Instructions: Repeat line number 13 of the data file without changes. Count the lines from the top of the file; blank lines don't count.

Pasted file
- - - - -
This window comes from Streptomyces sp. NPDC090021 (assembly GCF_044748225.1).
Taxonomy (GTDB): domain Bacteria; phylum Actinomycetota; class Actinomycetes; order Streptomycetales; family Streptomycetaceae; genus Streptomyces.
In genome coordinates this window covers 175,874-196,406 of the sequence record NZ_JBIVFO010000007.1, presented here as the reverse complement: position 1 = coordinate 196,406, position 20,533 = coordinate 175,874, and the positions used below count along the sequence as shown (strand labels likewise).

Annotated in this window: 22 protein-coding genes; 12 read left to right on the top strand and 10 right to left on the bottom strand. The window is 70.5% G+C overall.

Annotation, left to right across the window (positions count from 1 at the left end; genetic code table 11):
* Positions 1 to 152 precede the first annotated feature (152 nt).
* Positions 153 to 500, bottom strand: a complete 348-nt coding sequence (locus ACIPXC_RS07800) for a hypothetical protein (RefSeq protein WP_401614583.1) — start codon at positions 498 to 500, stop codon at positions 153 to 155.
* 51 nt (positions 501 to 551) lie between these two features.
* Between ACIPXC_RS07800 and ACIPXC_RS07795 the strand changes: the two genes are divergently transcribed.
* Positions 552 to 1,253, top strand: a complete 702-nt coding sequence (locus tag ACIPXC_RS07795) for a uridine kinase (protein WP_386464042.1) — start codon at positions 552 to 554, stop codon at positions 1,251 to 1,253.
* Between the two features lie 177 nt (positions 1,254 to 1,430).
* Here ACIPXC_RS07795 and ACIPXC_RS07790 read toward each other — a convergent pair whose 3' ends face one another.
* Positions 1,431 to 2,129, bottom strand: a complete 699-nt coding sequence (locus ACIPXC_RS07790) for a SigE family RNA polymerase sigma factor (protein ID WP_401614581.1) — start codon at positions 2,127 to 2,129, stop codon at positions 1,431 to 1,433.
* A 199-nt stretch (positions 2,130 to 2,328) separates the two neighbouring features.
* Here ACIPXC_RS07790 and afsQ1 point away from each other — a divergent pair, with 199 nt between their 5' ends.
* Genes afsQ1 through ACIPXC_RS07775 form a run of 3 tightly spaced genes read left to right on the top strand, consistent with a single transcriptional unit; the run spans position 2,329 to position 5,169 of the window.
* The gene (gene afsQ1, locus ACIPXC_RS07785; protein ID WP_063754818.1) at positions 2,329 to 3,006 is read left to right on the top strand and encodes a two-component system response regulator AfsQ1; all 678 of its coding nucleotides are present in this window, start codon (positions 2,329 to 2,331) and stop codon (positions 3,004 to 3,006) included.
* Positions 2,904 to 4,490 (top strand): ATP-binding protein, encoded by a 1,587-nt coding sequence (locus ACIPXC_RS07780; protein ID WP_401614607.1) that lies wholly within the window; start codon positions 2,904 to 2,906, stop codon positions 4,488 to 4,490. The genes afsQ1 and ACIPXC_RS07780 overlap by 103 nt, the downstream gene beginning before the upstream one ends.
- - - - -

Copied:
* Positions 1,431 to 2,129, bottom strand: a complete 699-nt coding sequence (locus ACIPXC_RS07790) for a SigE family RNA polymerase sigma factor (protein ID WP_401614581.1) — start codon at positions 2,127 to 2,129, stop codon at positions 1,431 to 1,433.